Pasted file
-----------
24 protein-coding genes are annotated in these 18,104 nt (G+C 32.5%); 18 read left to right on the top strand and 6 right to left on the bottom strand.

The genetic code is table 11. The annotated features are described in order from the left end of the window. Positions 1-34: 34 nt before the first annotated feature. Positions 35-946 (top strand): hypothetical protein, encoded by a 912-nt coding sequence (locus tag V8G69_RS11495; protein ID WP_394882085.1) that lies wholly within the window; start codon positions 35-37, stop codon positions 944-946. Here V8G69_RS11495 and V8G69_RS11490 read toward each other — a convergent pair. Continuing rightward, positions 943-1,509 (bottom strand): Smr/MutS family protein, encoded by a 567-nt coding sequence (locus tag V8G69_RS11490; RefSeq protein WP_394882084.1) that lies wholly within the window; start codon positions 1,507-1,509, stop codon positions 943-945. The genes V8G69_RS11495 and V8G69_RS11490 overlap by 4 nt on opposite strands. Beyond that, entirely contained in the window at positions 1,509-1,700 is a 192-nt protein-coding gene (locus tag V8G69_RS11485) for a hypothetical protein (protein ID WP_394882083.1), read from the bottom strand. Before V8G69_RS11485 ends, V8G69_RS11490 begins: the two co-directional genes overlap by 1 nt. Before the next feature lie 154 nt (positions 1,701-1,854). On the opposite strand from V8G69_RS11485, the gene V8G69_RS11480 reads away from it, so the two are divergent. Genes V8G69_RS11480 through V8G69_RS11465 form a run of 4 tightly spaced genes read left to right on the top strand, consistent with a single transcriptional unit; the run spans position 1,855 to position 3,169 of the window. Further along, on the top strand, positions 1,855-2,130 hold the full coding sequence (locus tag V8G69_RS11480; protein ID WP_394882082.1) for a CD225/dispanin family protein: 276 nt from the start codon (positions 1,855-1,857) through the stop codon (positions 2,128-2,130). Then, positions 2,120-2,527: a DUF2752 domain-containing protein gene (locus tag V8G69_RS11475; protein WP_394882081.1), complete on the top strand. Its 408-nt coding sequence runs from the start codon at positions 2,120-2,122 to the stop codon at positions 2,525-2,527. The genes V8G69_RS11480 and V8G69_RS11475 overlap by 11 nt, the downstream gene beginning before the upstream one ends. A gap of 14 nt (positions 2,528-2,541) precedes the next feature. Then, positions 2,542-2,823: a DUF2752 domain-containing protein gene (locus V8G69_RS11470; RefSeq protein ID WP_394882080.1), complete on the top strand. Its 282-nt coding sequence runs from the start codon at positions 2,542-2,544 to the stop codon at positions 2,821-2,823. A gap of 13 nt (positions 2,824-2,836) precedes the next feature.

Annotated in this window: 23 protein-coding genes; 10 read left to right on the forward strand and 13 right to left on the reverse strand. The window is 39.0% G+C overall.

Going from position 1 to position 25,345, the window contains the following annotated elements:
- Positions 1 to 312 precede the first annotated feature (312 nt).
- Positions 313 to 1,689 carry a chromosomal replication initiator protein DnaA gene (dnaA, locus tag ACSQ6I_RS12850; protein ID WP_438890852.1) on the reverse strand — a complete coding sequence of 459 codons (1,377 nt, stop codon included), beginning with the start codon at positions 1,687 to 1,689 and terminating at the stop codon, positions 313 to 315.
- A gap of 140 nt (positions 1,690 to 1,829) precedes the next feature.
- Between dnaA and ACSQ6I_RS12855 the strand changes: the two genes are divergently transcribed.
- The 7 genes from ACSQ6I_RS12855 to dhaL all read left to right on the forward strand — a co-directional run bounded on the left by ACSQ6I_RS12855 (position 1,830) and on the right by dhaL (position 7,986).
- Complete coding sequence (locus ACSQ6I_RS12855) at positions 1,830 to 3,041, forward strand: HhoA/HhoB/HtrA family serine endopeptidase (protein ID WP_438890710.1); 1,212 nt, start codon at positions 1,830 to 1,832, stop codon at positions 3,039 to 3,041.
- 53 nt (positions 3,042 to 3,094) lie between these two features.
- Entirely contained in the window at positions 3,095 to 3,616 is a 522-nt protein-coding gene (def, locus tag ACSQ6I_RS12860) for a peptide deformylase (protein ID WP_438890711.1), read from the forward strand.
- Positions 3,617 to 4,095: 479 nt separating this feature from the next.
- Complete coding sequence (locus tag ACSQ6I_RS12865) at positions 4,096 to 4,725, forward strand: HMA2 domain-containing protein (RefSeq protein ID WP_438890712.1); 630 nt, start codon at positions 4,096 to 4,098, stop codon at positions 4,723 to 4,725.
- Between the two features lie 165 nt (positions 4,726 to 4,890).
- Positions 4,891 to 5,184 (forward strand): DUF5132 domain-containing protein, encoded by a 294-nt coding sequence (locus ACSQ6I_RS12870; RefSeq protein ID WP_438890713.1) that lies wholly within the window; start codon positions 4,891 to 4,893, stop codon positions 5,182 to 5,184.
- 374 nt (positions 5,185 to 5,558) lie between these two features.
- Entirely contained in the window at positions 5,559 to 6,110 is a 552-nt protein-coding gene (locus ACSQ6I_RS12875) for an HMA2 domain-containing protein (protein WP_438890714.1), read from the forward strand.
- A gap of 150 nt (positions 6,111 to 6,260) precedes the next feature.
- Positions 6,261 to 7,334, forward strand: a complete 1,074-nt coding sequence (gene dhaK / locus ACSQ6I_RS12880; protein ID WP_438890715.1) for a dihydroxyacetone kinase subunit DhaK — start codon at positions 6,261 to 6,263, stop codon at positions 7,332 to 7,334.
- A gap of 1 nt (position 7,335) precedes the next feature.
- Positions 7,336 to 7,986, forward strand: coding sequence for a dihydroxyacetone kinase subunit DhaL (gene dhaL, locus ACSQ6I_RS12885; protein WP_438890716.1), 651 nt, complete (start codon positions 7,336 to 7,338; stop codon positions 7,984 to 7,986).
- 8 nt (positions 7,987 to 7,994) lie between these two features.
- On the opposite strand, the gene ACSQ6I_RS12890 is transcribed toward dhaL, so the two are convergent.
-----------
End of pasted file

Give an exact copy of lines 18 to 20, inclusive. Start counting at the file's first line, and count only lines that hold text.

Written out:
- Entirely contained in the window at positions 5,559 to 6,110 is a 552-nt protein-coding gene (locus ACSQ6I_RS12875) for an HMA2 domain-containing protein (protein WP_438890714.1), read from the forward strand.
- A gap of 150 nt (positions 6,111 to 6,260) precedes the next feature.
- Positions 6,261 to 7,334, forward strand: a complete 1,074-nt coding sequence (gene dhaK / locus ACSQ6I_RS12880; protein ID WP_438890715.1) for a dihydroxyacetone kinase subunit DhaK — start codon at positions 6,261 to 6,263, stop codon at positions 7,332 to 7,334.